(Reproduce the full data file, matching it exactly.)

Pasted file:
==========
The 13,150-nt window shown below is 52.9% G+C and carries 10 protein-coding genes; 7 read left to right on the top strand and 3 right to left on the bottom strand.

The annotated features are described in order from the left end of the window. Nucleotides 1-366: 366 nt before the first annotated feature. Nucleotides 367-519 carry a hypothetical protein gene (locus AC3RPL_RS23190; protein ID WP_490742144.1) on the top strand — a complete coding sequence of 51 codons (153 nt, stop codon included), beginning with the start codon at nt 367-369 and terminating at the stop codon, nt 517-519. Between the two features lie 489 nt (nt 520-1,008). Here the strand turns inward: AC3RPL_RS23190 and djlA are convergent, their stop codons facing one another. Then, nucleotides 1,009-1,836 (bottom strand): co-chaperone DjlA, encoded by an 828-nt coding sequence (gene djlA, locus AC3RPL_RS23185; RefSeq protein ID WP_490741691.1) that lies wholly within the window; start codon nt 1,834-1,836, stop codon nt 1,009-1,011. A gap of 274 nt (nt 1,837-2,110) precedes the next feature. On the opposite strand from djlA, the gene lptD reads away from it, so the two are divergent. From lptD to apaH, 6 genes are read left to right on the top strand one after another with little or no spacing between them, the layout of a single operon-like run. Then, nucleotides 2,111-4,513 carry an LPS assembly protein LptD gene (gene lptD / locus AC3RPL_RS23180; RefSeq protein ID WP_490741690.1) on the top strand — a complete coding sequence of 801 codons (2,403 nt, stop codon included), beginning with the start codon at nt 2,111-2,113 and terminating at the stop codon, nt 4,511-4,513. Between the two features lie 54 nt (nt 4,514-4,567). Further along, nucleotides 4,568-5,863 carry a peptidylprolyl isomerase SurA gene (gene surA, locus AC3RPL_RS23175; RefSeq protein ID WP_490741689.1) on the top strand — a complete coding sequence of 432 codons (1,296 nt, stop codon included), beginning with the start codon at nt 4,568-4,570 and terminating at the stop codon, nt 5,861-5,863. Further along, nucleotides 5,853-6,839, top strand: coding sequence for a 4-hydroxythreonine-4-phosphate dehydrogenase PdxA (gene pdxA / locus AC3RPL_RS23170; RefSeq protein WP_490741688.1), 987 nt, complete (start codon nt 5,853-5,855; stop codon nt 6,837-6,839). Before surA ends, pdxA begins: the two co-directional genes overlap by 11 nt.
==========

The 13,150-nt window shown below is 52.9% G+C and carries 10 protein-coding genes; 7 read left to right on the top strand and 3 right to left on the bottom strand.

The annotated features are described in order from the left end of the window. Nucleotides 1-366: 366 nt before the first annotated feature. Nucleotides 367-519 carry a hypothetical protein gene (locus AC3RPL_RS23190; protein ID WP_490742144.1) on the top strand — a complete coding sequence of 51 codons (153 nt, stop codon included), beginning with the start codon at nt 367-369 and terminating at the stop codon, nt 517-519. Between the two features lie 489 nt (nt 520-1,008). Here the strand turns inward: AC3RPL_RS23190 and djlA are convergent, their stop codons facing one another. Then, nucleotides 1,009-1,836 (bottom strand): co-chaperone DjlA, encoded by an 828-nt coding sequence (gene djlA, locus AC3RPL_RS23185; RefSeq protein ID WP_490741691.1) that lies wholly within the window; start codon nt 1,834-1,836, stop codon nt 1,009-1,011. A gap of 274 nt (nt 1,837-2,110) precedes the next feature. On the opposite strand from djlA, the gene lptD reads away from it, so the two are divergent. From lptD to apaH, 6 genes are read left to right on the top strand one after another with little or no spacing between them, the layout of a single operon-like run. Then, nucleotides 2,111-4,513 carry an LPS assembly protein LptD gene (gene lptD / locus AC3RPL_RS23180; RefSeq protein ID WP_490741690.1) on the top strand — a complete coding sequence of 801 codons (2,403 nt, stop codon included), beginning with the start codon at nt 2,111-2,113 and terminating at the stop codon, nt 4,511-4,513. Between the two features lie 54 nt (nt 4,514-4,567). Further along, nucleotides 4,568-5,863 carry a peptidylprolyl isomerase SurA gene (gene surA, locus AC3RPL_RS23175; RefSeq protein ID WP_490741689.1) on the top strand — a complete coding sequence of 432 codons (1,296 nt, stop codon included), beginning with the start codon at nt 4,568-4,570 and terminating at the stop codon, nt 5,861-5,863. Further along, nucleotides 5,853-6,839, top strand: coding sequence for a 4-hydroxythreonine-4-phosphate dehydrogenase PdxA (gene pdxA / locus AC3RPL_RS23170; RefSeq protein WP_490741688.1), 987 nt, complete (start codon nt 5,853-5,855; stop codon nt 6,837-6,839). Before surA ends, pdxA begins: the two co-directional genes overlap by 11 nt.